The faithful who ask for the celebration of the forma extraordinaria must not in any way support or belong to groups which show themselves to be against the validity or legitimacy of the Holy Mass or the Sacraments celebrated in the forma ordinaria or against the Roman Pontiff as Supreme Pastor of the Universal Church. (Article 19)
Not even the harshest critics of Fisher More, including their former Chancellor, Taylor Marshall, have come close to demonstrating that this is the case.
It’s likely that the school “politicized” the old Mass in some way–perhaps (like Lefebvre and the SSPX) by telling the students that the new Mass is inferior to the old Mass or even is invalid or that it doesn’t confer the same graces as does the old Mass.
Oh, yes, it must have been the cardinal sin of newchurch, “crypto-lefebvreanism,” that led to the bishop’s severe action! Only Keating can say how he determined that this is “likely” the case, but it sounds to me like more fantasizing.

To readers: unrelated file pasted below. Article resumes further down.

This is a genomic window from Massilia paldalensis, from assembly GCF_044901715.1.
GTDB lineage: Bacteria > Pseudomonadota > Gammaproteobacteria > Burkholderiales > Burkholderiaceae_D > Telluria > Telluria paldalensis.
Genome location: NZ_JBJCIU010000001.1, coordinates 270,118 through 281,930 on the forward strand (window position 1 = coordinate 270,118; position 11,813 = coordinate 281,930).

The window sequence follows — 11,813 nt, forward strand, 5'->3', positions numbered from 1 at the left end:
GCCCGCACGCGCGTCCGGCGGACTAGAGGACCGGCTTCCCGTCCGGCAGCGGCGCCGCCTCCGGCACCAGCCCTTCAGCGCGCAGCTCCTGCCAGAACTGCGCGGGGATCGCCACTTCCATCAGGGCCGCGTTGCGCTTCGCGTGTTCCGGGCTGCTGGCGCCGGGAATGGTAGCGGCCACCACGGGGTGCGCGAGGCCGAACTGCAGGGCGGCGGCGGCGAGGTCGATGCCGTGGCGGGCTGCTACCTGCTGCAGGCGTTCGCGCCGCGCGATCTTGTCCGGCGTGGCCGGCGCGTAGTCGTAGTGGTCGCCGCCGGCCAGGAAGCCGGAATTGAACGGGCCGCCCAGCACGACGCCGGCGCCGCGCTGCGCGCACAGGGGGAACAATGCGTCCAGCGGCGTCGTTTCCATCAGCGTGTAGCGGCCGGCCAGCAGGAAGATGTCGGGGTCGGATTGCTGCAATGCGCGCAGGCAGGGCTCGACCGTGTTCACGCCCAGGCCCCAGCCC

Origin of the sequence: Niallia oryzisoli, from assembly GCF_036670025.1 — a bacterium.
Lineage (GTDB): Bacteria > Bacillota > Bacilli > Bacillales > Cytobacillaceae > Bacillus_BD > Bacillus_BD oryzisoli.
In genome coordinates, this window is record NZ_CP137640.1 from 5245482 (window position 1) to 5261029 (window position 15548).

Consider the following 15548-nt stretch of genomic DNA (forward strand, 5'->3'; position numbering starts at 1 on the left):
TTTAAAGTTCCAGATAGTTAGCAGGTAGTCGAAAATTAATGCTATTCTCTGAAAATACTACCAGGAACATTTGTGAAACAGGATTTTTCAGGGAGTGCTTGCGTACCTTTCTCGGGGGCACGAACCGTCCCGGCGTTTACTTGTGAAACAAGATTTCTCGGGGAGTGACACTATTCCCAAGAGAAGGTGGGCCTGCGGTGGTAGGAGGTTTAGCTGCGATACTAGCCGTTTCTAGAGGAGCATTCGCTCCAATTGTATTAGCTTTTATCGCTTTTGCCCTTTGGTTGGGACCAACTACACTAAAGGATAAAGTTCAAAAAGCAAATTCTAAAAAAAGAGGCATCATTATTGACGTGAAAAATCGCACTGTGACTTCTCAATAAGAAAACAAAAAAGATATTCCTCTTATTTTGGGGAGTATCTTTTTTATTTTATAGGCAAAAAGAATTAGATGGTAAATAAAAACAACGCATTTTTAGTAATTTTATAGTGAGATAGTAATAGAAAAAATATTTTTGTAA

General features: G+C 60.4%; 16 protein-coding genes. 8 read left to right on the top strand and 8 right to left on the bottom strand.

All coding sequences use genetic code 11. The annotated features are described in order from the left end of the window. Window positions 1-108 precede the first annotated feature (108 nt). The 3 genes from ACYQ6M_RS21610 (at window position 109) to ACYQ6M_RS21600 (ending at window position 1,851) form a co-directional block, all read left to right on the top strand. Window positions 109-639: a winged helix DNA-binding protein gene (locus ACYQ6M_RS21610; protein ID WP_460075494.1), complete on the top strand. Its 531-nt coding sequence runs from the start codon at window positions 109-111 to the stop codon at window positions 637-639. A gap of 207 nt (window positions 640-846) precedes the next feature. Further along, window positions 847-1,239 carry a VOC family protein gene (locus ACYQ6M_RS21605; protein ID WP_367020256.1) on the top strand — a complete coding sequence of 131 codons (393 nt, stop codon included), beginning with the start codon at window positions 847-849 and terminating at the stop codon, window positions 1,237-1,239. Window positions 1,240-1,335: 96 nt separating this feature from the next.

What does it mean to say “the school is telling the students” this or that anyway?
“The school” is ordered on nurturing a devotion to the ever-venerable traditional rites of the Catholic Church. That’s no secret. If there is any evidence of a college-wide policy that violates the conditions set forth in Universae Ecclesia, Keating should, and surely would, make it known, but alas, there isn’t any.
In any event, anyone who has ever made a sincere effort to enter deeply into the traditional Mass – something that requires more than just “I tried it a few times” – knows perfectly well that the new Mass is by far its inferior.
Even the neo-cons recognize that clown Masses are inferior to, say… Papal Masses, even if both are valid celebrations of the Novus Ordo. The suggestion that one must maintain that the protestantized Mass of Paul VI is in every way the equal to the traditional Mass or else deservedly face some sort of censure is simply ludicrous.
Then again, making logical sense has never been the neo-con’s strong suit.